Peaceful and Greywing House at London Horror Festival

Image sourced from londonhorrorfestival.com

Image sourced from londonhorrorfestival.com

It was a very uncharacteristically warm and sticky October night at Camden Town’s Etcetera Theatre for my final night reporting from the London Horror Festival. There were two shows on the bill, both quite dark, but also quite different.

The Off-Off-Off Broadway Company’s Peaceful is a Victorian haunted house yarn. Laura Louise Baker is Ethel Charlesan, an old and crippled woman who lives alone in a rambling and creaky house. Convinced that she can hear ghosts she invites her estate manager Mr Coburn (Polis Loizou) to a séance held by the exotic lilac-gloved medium Mr De Villiers (Jaacq Hugo). Coburn recognises De Villiers as a fraud and the two come to a mutually beneficial arrangement before the séance kicks off, but is De Villiers just trying to hoodwink the old bat by playacting or is there something darker trying to break through?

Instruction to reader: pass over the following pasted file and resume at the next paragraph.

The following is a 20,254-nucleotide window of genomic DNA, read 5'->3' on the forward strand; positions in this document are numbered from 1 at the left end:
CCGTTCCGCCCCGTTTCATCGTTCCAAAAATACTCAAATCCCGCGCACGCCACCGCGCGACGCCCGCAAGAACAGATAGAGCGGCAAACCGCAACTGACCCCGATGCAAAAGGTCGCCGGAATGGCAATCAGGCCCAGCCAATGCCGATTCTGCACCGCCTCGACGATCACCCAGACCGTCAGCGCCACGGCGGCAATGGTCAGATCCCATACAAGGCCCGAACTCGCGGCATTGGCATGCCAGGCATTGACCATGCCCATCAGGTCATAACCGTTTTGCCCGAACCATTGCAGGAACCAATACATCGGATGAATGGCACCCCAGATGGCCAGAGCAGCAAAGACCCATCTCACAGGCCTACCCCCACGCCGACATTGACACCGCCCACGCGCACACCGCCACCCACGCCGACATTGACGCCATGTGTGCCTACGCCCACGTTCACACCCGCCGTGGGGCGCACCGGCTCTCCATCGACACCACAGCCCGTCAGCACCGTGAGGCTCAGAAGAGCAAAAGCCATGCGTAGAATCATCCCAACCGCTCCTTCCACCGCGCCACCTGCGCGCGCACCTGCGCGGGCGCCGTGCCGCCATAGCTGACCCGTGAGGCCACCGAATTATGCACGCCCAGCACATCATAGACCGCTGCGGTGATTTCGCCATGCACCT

More Henry James than MR, Peaceful was pretty intense stuff.

Find out more about the Off-Off-Off Broadway Company here.

Image sourced from londonhorrorfestival.com

Image sourced from londonhorrorfestival.com

However, I have saved the best to last.

Greywing House is a one-woman show by Molly Beth Morossa. Greywing House is also a rambling guesthouse overlooking the sea. On taking our seats, we are greeted by Miss Amelia Scrimshaw, seemingly a perfectly normal well-turned-out 1930s seaside landlady who would not look out of place in an episode of Poirot. Amelia’s conversation seems fairly innocuous at first, but gradually, as she chats about the house rules, local attractions and the mysterious and bedridden Mr Thurston from upstairs, we are drawn into a world of Satanic ritual, insanity and strange creatures.

Far from being the slightly unhinged Gothic of Daphne du Maurier that I had expected from the programme notes, stage set and costume, Morossa grabs hold and drags us deep into the full-pelt craziness of Mervyn Peake and HP Lovecraft, but all the time keeping up a chirpy British middle-class persona. This is both funny and chilling. As one satisfied customer remarked on the way out: ‘A masterclass in creepiness’!

You can find out more about Molly Beth Morossa, cabaret and performance artist here.

Check out the full line-up here and get your tickets here.

Image sourced from londonhorrorfestival.com

Image sourced from londonhorrorfestival.com

Review by Simon Ball

Connect with Simon: @RealShipsCook or here

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